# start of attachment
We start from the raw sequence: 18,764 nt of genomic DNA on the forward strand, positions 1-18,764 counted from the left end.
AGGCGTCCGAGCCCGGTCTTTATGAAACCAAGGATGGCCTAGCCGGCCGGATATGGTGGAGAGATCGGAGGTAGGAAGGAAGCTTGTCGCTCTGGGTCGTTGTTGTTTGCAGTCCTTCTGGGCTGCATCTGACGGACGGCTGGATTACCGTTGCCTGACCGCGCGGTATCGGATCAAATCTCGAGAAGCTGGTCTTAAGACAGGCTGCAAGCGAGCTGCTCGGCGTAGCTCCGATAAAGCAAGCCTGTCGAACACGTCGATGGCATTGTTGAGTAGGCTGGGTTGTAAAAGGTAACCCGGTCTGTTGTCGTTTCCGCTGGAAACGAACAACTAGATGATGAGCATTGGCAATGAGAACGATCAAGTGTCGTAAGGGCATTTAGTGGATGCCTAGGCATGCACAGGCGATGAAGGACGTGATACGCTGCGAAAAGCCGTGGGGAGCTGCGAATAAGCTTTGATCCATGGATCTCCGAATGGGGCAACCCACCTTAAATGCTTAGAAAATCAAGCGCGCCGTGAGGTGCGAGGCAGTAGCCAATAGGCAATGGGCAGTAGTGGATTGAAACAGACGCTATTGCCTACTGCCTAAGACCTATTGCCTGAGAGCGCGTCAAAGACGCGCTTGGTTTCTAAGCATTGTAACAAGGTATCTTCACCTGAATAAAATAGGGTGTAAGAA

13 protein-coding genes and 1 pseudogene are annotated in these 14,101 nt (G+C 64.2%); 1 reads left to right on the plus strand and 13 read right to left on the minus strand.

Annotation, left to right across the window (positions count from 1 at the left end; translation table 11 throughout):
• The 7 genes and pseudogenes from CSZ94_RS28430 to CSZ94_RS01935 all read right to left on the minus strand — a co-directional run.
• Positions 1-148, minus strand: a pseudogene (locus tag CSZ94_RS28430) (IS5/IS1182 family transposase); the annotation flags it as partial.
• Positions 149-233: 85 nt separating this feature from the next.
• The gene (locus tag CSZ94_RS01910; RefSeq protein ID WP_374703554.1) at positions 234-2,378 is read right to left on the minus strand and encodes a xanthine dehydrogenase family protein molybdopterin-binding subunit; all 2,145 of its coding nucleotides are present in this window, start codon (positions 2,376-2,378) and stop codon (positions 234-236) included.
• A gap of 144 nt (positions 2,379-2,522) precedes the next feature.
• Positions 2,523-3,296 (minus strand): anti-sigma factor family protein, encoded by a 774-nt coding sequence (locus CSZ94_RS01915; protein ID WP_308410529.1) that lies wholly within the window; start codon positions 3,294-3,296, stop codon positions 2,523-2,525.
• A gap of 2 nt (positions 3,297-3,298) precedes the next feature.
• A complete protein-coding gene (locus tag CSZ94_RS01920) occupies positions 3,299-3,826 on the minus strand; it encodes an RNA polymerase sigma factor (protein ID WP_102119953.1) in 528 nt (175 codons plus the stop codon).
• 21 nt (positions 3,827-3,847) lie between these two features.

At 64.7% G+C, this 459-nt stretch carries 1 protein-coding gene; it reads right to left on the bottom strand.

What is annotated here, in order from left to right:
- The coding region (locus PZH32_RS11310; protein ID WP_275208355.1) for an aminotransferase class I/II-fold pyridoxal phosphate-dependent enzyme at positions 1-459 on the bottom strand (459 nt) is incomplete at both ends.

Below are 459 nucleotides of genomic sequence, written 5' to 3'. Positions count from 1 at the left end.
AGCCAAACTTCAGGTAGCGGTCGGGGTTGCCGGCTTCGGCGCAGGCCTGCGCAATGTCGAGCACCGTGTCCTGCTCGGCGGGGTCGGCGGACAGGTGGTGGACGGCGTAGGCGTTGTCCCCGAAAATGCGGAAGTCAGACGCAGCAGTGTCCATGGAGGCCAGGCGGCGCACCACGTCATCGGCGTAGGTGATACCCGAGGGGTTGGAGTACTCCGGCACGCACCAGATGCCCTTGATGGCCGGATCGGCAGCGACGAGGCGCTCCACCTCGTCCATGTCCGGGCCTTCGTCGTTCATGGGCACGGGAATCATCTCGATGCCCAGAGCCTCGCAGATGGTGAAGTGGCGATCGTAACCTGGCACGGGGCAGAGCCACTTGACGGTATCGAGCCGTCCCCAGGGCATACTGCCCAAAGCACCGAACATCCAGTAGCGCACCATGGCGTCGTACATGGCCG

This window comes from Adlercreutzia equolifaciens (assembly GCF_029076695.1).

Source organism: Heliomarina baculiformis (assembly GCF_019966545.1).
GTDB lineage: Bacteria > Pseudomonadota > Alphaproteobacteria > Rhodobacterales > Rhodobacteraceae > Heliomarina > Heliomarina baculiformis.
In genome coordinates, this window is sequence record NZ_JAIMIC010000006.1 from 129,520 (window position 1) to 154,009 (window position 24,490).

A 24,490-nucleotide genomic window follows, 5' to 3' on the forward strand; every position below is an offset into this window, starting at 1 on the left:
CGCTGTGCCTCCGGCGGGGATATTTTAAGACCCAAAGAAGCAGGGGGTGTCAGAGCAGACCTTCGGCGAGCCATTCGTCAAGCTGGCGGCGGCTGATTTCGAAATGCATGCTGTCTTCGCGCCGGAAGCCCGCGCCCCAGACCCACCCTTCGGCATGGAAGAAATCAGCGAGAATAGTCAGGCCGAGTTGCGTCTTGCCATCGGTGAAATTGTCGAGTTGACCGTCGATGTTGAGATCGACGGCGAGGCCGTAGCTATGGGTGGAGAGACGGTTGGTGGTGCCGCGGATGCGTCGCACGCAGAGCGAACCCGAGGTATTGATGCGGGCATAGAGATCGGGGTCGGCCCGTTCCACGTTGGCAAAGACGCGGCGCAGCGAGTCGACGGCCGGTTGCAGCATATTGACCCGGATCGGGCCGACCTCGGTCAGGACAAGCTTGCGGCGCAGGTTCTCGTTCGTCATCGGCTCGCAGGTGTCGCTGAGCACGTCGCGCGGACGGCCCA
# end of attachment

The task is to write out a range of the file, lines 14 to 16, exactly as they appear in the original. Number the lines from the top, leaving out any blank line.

At 64.7% G+C, this 459-nt stretch carries 1 protein-coding gene; it reads right to left on the bottom strand.

What is annotated here, in order from left to right:
- The coding region (locus PZH32_RS11310; protein ID WP_275208355.1) for an aminotransferase class I/II-fold pyridoxal phosphate-dependent enzyme at positions 1-459 on the bottom strand (459 nt) is incomplete at both ends.